Heald, J:—This is an appeal by the plaintiff from the judgment of the Tax Review Board dated June 26, 1972 wherein the defendant’s appeal was allowed in respect of the assessment for income tax made by the Minister of National Revenue for the 1967 and 1968 taxation years.
The trial of this appeal was heard before me in conjunction with the plaintiff’s appeal in respect of the following other taxpayers:
|William B Steipstra||—||file T-3038-72|
|Arend J Deweger||-—-||file T-3039-72|
|Peter Havercamp||—||file T-3040-72|
|Jelle Visser||—•||file T-3041-72|
|Arend J Veldhuis||— file T-3042-72|
Reinder Jonas Jacobi — file T-3043-72
|Cornelius Stigter||—||file T-3044-72|
|Nick Anema||—||file T-3045-72|
lt was agreed by counsel that all of the above appeals and subject appeal should be tried together on common evidence.
The question at issue in these appeals is whether certain sums of money paid by each of the defendants in the taxation years 1967 and 1968 to the Canadian Christian School at Jarvis, Ontario are deductible from their income under the provisions of subparagraph 27(1)(a)(i) of the Income Tax Act.*
It is admitted by the plaintiff that said Canadian Christian School at Jarvis, Ontario (hereafter the Jarvis School) is a registered Canadian charitable organization within the meaning of said subparagraph 27(1)(a)(i).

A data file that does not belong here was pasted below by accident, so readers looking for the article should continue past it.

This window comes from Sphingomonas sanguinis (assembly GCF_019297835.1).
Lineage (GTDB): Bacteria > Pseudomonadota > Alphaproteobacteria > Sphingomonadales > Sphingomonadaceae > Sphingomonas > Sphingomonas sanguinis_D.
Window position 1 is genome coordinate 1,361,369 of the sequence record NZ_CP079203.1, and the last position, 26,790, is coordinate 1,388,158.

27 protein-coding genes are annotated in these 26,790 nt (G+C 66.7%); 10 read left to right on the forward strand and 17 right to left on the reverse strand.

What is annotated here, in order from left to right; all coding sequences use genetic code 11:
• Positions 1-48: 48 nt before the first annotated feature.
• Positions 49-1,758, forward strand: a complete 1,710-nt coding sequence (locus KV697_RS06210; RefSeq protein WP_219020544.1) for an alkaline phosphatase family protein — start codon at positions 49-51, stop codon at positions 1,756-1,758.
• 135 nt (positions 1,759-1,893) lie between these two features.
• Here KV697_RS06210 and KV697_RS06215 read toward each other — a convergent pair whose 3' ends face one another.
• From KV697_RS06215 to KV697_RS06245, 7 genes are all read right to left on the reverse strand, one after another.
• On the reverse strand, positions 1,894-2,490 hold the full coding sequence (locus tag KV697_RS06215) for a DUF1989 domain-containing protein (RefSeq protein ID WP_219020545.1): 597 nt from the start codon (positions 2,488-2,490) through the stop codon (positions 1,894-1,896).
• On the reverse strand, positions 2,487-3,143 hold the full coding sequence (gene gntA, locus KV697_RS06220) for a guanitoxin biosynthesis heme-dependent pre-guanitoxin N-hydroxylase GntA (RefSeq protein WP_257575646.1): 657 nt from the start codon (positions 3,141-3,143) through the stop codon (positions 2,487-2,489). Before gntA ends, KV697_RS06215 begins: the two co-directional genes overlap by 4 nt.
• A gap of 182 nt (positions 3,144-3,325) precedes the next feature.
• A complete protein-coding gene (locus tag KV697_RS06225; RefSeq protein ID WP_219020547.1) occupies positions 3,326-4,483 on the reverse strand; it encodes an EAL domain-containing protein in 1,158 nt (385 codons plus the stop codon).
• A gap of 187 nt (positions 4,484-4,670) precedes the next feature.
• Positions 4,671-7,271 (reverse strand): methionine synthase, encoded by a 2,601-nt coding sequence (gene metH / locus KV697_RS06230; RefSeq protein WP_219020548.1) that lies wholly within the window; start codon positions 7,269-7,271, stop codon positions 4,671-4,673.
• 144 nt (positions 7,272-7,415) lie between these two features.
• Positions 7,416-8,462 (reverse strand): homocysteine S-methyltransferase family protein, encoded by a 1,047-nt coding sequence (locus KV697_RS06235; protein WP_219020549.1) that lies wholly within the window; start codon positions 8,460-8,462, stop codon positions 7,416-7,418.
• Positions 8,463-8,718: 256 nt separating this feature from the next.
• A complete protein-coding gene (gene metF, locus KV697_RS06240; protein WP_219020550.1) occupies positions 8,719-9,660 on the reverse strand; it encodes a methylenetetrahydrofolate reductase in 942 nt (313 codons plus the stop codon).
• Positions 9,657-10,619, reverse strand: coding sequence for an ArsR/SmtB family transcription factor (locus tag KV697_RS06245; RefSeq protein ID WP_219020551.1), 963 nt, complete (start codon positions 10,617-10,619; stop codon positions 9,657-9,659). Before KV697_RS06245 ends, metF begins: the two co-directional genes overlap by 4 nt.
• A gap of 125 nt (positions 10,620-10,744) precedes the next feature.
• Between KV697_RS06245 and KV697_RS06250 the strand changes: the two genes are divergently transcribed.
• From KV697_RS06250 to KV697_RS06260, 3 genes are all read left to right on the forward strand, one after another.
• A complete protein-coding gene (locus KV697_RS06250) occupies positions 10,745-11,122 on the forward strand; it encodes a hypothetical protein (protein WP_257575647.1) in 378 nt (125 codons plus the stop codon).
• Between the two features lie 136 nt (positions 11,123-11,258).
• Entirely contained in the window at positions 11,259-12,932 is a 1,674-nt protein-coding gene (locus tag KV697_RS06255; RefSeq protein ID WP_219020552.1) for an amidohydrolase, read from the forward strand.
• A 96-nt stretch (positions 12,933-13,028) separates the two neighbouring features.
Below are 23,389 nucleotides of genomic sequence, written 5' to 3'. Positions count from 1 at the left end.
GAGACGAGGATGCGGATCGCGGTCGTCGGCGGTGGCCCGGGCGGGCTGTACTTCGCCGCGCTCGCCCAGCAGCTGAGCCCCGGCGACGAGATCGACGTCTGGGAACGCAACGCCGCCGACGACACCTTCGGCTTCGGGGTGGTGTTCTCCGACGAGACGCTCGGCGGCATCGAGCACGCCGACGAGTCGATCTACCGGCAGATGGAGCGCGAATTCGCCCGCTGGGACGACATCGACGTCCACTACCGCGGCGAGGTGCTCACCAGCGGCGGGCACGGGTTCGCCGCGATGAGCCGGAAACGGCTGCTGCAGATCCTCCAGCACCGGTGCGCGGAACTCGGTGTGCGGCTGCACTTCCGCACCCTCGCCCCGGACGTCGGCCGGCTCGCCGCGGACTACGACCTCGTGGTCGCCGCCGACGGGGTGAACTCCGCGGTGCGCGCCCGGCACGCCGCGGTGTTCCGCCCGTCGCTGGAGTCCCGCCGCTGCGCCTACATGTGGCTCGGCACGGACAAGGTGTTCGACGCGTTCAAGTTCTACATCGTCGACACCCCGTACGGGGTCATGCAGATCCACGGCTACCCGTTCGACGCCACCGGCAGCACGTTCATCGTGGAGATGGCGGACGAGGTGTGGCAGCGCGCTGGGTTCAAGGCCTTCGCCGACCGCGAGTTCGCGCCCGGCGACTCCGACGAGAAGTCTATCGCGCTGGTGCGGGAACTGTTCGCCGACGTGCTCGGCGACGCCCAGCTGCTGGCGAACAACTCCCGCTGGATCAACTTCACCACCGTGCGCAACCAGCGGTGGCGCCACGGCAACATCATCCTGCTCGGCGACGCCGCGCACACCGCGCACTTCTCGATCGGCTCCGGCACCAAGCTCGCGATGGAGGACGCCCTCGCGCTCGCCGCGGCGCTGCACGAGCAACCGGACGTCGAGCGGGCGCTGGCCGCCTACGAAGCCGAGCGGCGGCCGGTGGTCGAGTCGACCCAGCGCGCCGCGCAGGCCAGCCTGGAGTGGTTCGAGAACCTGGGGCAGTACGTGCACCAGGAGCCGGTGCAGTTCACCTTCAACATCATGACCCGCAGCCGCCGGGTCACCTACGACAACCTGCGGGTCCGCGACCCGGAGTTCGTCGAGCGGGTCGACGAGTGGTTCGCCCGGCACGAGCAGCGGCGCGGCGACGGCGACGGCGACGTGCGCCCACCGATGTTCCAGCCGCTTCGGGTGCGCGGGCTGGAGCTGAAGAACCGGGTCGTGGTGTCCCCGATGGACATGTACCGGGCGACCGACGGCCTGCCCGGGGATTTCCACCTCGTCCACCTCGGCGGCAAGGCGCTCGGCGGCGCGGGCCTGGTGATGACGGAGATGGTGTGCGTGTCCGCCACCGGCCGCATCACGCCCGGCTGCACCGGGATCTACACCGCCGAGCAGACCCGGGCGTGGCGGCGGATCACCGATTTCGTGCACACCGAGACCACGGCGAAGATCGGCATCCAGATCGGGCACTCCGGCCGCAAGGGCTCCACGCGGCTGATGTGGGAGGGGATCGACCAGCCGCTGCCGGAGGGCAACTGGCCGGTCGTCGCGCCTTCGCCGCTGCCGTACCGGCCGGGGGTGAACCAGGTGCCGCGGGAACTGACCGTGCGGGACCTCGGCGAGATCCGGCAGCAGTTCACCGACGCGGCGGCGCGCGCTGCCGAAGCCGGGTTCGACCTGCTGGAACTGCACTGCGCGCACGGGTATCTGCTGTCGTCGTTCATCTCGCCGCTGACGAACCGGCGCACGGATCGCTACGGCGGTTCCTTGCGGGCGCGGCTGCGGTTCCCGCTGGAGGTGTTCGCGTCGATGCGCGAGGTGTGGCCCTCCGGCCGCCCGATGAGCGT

It is also admitted that during the 1967 taxation year, the defendant paid the Jarvis School $499 and claimed $299 thereof as a charitable deduction under the authority of said subparagraph 27(1)(a)(i). It is also admitted that during the 1968 taxation year, the defendant paid the Jarvis School the sum of $590,. claiming $390 thereof as a charitable donation.
So far as the other above taxpayers are concerned, the amounts paid in 1967 and 1968 vary but the amounts paid and the amounts claimed as deductions from income are not in dispute. In all of the cases, the common denominator is that the first $200 paid to the Jarvis School was not deducted from income as a charitable donation. The balance paid by each taxpayer to the Jarvis School in each of the years 1967 and 1968 was deducted from income as a charitable donation.